Mind Control & Propaganda
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U.S. ends ban on 'domestic propaganda'

US-Agency-for-Global-Media BBG logoRT.com
July 15, 2013

It’s being branded by proponents as an attempt at transparency, but critics of a new law say the United States government just got the green-light to use propaganda made for foreign audiences on the American public.

Until earlier this month, a longstanding federal law made it illegal for the US Department of State to share domestically the internally-authored news stories sent to American-operated outlets broadcasting around the globe. All of that changed effective July 2, when the Broadcasting Board of Governors (BBG) was given permission to let US households tune-in to hear the type of programming that has previously only been allowed in outside nations.

The BBG is the independent government agency that broadcasts Voice of America, Radio Free Europe, and other networks created “to inform, engage and connect people around the world in support of freedom and democracy" - and a new law now allows the agency to provide members of the American public with program materials originally meant to be disseminated abroad.

The Smith-Mundt Act has ensured for decades that government-made media intended for foreign audiences doesn’t end up on radio networks broadcast within the US. An amendment tagged onto the National Defense Authorization Act removed that prohibition this year, however, and as of earlier this month those news stories meant for nations abroad can now be heard easily by American ears.

Back in 1972, Arkansas Senator J. William Fulbright equated those government stories with propaganda when he said they "should be given the opportunity to take their rightful place in the graveyard of Cold War relics.” A couple of current lawmakers were singing a different tune when they proposed the Smith-Mundt Modernization Act of 2012 last year, though, which became official just two weeks ago.

When Reps. Mac Thornberry (R-TX) and Adam Smith (D-WA) introduced their changes last year, they said their bill would modify “a Cold War-era law that hampers diplomatic, defense and other agencies’ ability to communicate in the twenty-first century.” Amid much debate, however, their argument quickly became one that focused less on ensuring Uncle Sam has his say within the media and more on making sure a taxpayer-funded program became available to those footing the costs.

Effective strategic communication and public diplomacy should be front-and-center as we work to roll back al-Qaeda’s and other violent extremists’ influence among disaffected populations,” Rep. Smith wrote in May 2012 in support of his bill. “An essential part of our efforts must be a coordinated, comprehensive, adequately resourced plan to counter their radical messages and undermine their recruitment abilities. To do this, Smith-Mundt must be updated to bolster our strategic communications and public diplomacy capacity on all fronts and mediums – especially online.”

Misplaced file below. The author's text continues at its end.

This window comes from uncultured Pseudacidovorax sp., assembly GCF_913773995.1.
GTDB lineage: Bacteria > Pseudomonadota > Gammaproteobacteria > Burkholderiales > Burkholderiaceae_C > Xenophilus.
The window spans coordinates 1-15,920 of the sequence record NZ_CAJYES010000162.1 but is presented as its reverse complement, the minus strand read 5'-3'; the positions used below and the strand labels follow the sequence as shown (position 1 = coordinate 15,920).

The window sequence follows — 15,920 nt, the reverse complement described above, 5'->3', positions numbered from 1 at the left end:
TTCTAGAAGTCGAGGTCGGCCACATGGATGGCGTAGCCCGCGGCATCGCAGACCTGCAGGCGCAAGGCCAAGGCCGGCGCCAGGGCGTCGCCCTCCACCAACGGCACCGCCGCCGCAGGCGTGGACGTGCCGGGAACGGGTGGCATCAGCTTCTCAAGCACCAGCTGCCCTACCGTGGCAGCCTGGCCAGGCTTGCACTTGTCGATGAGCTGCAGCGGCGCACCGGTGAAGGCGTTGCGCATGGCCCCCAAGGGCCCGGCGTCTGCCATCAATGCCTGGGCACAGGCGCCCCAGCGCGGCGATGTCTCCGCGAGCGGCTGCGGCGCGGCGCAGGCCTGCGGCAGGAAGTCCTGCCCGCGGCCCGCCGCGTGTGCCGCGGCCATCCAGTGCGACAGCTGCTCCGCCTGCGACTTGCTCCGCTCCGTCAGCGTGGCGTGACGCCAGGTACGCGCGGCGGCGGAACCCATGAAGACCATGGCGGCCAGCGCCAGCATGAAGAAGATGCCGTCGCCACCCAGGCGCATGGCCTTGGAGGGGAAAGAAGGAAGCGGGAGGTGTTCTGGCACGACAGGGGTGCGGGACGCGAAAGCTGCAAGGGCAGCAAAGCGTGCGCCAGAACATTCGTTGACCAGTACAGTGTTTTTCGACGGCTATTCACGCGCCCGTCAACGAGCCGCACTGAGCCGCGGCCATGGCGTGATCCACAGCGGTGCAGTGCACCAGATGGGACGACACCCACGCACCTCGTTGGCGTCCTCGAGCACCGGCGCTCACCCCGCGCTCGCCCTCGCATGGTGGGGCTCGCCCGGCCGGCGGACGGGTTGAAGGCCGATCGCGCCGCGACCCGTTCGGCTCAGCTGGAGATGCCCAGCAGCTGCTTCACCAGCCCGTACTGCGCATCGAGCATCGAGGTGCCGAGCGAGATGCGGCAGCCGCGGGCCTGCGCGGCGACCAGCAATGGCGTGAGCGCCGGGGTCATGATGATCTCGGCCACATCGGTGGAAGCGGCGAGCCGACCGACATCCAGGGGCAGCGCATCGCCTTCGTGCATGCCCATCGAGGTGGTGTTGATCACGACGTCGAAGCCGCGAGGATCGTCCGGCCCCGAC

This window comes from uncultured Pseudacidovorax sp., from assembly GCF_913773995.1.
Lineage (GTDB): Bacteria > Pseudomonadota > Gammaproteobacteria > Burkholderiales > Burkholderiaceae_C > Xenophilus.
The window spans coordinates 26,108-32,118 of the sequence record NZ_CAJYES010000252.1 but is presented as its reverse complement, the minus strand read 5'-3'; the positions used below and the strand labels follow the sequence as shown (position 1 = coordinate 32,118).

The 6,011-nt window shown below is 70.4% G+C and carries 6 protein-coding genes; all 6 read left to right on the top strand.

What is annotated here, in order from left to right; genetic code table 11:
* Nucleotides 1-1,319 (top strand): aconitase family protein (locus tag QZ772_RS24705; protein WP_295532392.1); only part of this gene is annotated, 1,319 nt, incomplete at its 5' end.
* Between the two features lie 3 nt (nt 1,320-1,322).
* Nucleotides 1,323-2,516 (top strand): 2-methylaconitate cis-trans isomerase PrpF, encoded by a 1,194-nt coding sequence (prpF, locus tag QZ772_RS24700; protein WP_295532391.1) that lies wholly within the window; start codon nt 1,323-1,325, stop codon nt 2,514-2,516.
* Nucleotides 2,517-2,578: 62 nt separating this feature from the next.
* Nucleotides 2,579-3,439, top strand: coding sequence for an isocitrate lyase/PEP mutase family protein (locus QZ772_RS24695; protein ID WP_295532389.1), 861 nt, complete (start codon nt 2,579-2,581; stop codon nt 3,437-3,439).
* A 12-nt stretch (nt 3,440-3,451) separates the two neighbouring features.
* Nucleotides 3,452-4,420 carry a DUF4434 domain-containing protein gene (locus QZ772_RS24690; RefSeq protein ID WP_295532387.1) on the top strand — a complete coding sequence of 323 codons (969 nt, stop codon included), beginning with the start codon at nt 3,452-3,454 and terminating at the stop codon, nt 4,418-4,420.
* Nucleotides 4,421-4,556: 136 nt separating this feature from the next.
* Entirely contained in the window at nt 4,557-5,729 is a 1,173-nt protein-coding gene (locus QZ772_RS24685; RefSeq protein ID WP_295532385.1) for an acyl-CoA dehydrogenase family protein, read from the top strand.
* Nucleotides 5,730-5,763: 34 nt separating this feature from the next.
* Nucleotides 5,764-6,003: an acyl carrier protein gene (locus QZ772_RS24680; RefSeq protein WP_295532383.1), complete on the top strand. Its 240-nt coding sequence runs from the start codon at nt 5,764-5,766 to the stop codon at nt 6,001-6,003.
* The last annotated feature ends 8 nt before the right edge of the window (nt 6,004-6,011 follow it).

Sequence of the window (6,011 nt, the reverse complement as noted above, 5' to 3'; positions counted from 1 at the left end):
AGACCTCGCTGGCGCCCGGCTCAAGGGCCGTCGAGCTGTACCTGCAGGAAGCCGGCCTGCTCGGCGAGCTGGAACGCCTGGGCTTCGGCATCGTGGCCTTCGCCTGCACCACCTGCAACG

But a Buzzfeed article published days later by late journalist Michael Hastings opened a can of worms on Smith and Thornberry, and the lawmakers were forced to quickly diffuse critics who said their bill made it so that the government could effectuate propaganda on its own public. On his part, Thornberry told Foreign Policy that the BuzzFeed article and the subsequent blowback was “one level of sloppiness on top of another,” caused by an uninformed Hastings story being hijacked by pundits from other publications who were all the more ignorant. “And once something sensational gets out there, it just spreads like wildfire," said Thornberry.

"The idea that the State Department could be so effective as to impact domestic politics is just silly,” Thornberry told Foreign Policy last year. “This gives Americans the chance to see what the State Department is saying to people all over the world,” he insisted.

Weighing in to Foreign Policy one year later, BBG spokeswoman Lynne Weil said that the maneuver is nothing more than to show Americans how their money is being spent abroad. "Now Americans will be able to know more about what they are paying for with their tax dollars - greater transparency is a win-win for all involved," she said.

In the wake of others’ comments, though — and the actual text of the legislation itself — critics can’t help but suggest that the latest amendment courtesy of Smith and Thornberry have opened the door for the use of propaganda to persuade the American public at a time when the popularity of both Congress and the president are lower than what either would prefer.